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Tales of a Hay Hauler: The ‘Arkansas Traveler’

Brad Nelson Published on 05 June 2009

List the more memorable “firsts” in your life. You know, like first date, first fistfight, first speeding ticket, first child, first day of school, first home run or first job.

As you think of these, think of the apprehension as the time came for the event. Would you do it right, or would you make a fool out of yourself?

I remember well my first date. I hope the young lady has forgotten it. I am not going to discuss it. The “Arkansas Traveler” was my first diesel truck. It was very experienced when I acquired it. In fact, I think the previous two or three owners had given it up for the scrap heap when they traded it off. One of the previous owners had it lettered, just above the radiator grill, “the Arkansas Traveler”.

The Traveler was a 196l Freightliner cab-over-engine tiltcab truck. I was dairying at the time, and had had words with the local hay haulers, so was hauling in my own hay.

The “Traveler” seemed an improvement over the F-800 Ford I had been using. The engine was the venerable Cummins 220. There was a five-speed main transmission and a four-speed auxiliary, or “Brownie”. You could walk faster than it would go in first and deep-under gears. 62 miles per hour was the fastest it would go in high gear and overdrive.

The 220 Cummins engine did not come with a turbocharger. Pulling hard, the exhaust would be rather black and heavy. At night, there was a flame visible at the end of the exhaust stack.

This was common for trucks of this vintage. The flame concerned me a bit, so I re-did the exhaust stack. I went higher, and added an elbow in the very top, to blow the exhaust smoke and flame out to the side of the truck rather than just straight up and towards the load of hay.

The muffler was worn out, so I replaced it at the same time. Being on a tight budget, I got the least expensive offering available. It looked like an over-grown “Smitty” glass-pack. It was about four-feet long and had about seven feet of exhaust pipe above it, including the big elbow.

Some folks told me it looked like a periscope. Now a good 220 Cummins by itself has a very nice cackle to the sound it makes. Add the “Smitty” and the long pipe beyond it, and yee-haw!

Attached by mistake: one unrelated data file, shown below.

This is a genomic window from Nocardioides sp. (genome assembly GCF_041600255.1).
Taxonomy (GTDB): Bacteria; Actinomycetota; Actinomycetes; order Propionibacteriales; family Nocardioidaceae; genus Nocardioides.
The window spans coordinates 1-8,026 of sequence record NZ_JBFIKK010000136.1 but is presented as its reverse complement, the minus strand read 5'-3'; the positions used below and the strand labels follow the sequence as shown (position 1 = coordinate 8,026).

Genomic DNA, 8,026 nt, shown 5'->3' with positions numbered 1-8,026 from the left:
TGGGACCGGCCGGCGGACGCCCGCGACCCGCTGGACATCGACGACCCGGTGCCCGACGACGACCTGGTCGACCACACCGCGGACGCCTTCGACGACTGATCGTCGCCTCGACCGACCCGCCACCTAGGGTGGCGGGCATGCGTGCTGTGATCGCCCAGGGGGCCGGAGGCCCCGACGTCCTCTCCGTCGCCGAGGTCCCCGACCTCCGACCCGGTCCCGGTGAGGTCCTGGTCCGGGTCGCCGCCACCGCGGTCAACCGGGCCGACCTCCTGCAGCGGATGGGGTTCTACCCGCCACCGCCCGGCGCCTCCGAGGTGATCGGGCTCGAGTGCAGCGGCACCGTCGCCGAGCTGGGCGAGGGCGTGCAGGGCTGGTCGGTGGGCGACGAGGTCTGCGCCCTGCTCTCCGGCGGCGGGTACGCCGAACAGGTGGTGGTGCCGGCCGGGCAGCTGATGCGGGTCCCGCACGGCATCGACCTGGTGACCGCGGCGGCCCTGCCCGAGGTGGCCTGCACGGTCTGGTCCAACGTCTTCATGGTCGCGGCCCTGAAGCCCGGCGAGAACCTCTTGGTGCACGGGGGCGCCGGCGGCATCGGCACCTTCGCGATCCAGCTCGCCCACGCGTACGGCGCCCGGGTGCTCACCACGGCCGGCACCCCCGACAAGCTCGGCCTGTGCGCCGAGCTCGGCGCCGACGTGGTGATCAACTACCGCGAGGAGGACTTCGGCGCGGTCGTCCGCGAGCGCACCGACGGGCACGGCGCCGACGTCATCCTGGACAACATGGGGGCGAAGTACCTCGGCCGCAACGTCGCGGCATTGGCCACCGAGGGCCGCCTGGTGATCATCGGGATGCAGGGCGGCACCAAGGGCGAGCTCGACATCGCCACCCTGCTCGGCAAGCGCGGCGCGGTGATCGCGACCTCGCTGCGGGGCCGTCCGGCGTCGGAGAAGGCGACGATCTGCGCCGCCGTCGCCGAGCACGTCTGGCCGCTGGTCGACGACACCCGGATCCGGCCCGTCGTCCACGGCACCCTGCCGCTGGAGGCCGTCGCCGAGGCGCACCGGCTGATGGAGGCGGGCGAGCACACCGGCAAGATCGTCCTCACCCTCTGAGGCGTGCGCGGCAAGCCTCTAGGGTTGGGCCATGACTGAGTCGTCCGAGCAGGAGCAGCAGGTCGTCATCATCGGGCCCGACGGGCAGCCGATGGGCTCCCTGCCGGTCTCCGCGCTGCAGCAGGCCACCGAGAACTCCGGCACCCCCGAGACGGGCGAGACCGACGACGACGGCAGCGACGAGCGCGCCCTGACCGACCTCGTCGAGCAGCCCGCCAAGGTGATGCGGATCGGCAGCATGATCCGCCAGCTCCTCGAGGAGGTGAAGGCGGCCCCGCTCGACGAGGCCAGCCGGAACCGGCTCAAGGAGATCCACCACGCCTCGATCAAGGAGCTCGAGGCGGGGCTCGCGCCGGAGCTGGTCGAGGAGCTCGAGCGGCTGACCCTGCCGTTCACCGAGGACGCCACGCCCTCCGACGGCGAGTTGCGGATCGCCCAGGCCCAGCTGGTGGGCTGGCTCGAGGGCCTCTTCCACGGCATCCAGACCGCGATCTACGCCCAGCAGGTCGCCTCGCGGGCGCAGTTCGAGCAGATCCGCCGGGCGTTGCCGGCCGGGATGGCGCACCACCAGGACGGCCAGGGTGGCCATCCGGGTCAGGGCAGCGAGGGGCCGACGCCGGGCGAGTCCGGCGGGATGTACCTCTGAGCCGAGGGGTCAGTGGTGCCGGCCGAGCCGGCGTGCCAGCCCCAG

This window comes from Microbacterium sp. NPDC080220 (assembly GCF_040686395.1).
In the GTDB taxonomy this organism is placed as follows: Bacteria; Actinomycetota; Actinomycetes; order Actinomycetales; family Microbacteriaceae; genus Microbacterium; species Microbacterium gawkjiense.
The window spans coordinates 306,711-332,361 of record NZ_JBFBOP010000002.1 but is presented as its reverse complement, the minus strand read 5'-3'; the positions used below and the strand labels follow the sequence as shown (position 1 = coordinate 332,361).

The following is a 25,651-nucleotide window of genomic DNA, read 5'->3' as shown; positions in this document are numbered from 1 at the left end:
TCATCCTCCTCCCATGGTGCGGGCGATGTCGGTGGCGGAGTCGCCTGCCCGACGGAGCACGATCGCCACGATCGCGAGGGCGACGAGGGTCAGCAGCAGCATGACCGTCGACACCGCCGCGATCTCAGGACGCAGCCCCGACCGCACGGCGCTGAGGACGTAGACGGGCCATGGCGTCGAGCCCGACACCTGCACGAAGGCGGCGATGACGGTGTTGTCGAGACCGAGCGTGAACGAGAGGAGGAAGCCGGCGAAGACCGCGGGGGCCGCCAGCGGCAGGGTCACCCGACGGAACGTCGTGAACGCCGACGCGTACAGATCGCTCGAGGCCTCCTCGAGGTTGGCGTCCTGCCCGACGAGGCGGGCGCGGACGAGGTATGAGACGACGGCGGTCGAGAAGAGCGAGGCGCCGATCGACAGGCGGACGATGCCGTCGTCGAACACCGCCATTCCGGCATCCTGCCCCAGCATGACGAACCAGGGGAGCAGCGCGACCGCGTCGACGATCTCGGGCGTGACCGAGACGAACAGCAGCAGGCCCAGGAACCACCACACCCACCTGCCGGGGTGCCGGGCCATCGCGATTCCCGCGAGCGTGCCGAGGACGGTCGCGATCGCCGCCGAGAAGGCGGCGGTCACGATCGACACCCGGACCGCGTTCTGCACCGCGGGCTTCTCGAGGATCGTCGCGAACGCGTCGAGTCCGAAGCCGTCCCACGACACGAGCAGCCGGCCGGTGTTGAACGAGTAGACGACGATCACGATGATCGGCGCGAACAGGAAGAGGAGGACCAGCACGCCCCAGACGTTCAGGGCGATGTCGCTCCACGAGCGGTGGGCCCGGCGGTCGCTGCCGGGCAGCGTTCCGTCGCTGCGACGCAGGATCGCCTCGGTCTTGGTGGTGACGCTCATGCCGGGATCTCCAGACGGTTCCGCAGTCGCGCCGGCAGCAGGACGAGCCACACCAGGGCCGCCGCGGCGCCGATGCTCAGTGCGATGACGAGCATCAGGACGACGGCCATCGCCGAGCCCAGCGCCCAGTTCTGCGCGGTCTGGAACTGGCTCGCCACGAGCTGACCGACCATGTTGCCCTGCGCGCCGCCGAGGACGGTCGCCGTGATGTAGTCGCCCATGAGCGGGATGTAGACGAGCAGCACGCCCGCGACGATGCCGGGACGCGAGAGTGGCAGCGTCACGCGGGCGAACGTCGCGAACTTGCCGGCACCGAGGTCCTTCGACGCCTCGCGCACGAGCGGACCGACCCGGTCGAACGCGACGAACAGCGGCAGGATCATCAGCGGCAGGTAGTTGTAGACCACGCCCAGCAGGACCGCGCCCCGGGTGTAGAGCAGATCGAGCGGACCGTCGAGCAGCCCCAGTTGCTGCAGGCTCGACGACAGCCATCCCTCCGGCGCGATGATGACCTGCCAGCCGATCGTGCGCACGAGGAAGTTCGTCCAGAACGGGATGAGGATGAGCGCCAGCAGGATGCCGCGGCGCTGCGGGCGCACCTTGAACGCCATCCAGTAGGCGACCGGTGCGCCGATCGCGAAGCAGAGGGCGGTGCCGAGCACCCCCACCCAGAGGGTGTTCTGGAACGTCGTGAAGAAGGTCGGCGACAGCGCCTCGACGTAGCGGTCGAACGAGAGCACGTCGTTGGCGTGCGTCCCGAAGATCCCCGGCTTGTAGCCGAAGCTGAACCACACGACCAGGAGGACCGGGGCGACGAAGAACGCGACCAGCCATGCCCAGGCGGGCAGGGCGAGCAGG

You could hear us coming for a mile. One day we loaded in Fairfield, Idaho, and got on the road headed home just after dark. Westbound from the Hill City scale, there is about a five-mile long grade that had me bouncing between gears all the way.

In one gear, the engine would reach governed speed, and in the next gear, it would pull down and start to lug the engine, so I had to go back into the next lower gear until the engine speed came back up, and back and forth.

Once it was good and dark, I asked my brother Neal to open his window and look at the end of the exhaust stack and tell me what he saw. It took some coaxing, but I finally convinced Neal that this was important, so he rolled down his window, stuck his head out, and twisted about to see the end of the exhaust stack.

He came back in excited, almost stuttering. His hands spread wide apart and he exclaimed “There’s a flame this long (about 18 inches) coming out of the exhaust stack!” I just nodded my head and said, “Good — that means it’s running just right.”

The “Traveler” was the last of an era. The newer trucks were all turbocharged, and 350 horsepower became the minimum for a truck.

Roadranger transmissions replaced the two-stick five- and four-speed transmissions, and power steering and air conditioning soon became standard equipment. The “good old days” are interesting to visit, but I am not sure I want to live there again.  FG